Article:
Julian Assange last March had his right to free speech taken away from him by Ecuadorean President Lenin Moreno, who cited, "breach of a written commitment made to the government at the end of 2017 not to issue messages that might interfere with other states."
And while Assange may not associate 'free speech' with 'Moreno,' the United Nations certainly have, today praising the Ecuadorean leader for freedom of speech, and for, "urging strong promotion for independent journalism and the safety of journalists."
While the UN's Special Rapporteur on freedom of opinion and expression, David Kaye, was the one delivering the plaudits for Moreno and his cabinet, Wikileaks' official Twitter page claimed Kaye's compliments were all part of an agenda to exact a measure of revenge of Assange.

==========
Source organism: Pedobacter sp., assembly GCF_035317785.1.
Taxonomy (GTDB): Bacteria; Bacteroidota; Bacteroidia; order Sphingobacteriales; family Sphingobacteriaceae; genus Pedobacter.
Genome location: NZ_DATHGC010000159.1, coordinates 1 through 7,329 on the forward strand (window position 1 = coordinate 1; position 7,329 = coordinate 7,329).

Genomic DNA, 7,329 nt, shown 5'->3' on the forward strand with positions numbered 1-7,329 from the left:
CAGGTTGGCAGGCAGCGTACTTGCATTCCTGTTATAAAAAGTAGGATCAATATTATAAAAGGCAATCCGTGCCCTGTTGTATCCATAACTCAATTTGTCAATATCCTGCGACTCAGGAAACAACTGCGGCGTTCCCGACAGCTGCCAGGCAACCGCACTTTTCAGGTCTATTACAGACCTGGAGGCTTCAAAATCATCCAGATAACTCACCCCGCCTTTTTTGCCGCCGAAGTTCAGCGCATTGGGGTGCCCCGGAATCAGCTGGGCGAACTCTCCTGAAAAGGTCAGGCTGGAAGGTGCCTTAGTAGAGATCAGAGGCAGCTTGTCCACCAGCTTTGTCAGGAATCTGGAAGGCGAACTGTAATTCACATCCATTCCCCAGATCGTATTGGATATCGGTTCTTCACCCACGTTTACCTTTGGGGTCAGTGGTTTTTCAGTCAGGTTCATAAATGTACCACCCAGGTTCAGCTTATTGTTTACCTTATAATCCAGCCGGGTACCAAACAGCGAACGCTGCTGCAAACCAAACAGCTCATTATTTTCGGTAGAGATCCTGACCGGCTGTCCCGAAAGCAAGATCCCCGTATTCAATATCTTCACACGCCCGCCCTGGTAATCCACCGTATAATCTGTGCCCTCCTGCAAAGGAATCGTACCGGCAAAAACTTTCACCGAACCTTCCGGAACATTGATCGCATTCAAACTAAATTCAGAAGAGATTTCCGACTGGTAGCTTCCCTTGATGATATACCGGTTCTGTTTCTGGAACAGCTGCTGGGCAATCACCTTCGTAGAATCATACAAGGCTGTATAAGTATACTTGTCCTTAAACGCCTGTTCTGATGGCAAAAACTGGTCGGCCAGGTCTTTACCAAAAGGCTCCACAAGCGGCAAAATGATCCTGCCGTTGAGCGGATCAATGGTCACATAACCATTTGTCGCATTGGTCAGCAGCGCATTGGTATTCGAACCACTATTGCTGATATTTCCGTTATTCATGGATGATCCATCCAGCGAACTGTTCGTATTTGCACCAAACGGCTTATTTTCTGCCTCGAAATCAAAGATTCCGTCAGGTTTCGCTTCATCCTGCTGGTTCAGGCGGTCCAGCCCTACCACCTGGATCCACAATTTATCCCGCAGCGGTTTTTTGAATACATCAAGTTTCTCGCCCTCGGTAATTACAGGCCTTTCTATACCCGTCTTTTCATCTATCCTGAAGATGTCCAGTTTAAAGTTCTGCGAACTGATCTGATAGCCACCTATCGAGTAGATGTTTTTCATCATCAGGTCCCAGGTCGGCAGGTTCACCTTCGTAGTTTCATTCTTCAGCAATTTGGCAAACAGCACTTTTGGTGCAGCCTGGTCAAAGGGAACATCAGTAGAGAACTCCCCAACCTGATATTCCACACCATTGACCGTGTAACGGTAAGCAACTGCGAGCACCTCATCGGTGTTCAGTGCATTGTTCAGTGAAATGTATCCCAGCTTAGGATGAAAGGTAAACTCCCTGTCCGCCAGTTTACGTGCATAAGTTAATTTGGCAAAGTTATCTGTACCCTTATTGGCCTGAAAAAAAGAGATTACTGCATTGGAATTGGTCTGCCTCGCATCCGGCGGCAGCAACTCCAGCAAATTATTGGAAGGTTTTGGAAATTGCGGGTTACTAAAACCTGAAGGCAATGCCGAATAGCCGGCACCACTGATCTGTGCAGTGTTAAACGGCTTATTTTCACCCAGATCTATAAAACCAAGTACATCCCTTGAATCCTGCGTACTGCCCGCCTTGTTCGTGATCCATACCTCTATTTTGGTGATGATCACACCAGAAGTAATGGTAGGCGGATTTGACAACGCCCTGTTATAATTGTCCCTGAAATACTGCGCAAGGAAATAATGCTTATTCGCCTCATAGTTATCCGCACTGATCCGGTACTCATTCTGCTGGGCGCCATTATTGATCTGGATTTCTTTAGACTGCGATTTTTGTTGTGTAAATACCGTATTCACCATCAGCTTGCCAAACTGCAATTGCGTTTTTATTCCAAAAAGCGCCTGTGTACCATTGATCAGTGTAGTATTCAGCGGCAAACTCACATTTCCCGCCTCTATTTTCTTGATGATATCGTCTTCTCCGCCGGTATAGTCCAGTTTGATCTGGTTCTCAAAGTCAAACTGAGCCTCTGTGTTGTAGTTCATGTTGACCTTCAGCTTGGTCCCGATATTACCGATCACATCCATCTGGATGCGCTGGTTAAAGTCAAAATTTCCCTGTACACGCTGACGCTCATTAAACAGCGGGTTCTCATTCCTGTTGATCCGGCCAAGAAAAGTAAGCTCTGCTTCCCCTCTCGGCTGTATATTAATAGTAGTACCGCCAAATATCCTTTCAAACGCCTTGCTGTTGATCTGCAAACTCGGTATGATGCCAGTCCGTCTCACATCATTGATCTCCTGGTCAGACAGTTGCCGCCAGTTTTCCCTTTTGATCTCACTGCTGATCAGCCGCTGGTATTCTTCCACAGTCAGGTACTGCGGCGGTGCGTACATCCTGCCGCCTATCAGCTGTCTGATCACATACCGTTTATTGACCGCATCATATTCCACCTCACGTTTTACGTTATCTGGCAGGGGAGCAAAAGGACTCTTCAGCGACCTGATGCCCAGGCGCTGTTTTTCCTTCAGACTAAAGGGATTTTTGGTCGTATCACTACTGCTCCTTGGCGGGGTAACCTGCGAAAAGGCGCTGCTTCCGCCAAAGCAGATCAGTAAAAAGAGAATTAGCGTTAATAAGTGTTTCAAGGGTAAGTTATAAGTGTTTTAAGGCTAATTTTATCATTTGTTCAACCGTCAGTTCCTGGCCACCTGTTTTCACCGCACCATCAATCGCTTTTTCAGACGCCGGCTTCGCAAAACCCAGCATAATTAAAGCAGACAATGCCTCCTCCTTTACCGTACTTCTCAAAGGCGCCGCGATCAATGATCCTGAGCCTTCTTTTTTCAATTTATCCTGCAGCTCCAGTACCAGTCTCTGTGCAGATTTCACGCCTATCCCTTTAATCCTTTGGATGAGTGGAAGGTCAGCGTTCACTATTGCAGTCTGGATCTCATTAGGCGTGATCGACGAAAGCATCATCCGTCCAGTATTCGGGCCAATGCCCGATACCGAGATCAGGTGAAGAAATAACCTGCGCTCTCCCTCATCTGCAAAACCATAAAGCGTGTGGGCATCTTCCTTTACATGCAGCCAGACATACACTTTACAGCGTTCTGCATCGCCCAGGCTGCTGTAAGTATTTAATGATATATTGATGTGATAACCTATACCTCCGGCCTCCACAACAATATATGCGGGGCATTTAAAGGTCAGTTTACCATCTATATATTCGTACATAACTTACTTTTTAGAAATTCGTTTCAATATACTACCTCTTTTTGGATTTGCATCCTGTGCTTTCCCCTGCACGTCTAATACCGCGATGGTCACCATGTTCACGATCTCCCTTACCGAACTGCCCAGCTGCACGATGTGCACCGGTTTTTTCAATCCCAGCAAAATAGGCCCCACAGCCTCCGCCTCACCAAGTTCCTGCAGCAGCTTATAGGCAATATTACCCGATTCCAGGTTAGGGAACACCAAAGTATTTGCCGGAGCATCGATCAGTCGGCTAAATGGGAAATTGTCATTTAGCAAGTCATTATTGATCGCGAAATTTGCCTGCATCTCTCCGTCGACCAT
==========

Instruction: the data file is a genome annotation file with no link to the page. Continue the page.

This is because it was Assange who had revealed documents of Kaye's classified cables, which showed him collecting information on the U.S.' political intelligence, as well as attempting to influence the ICTY, ICC, ICTR, etc. when he was a State Department Officer during the Bill Clinton and George W. Bush regimes.
As well they may have a point, with Kaye - perhaps ironically, approving Moreno's mandate to, "developing strong whistleblower protections for both public officials, and private employees; and [implementing] several steps to improve the rights of people in Ecuador."
Moreno invited Kaye to Ecuador to meet government officials, journalists, academics, and civil society groups, and show the official the latest with regards to the country's "ongoing legal and policy changes."
Meanwhile, Assange - granted Ecuadorean citizenship by Moreno predecessor Rafael Correa in 2012, has only the four walls surrounding him as 'protection' from his probable incarceration, and end to freedom.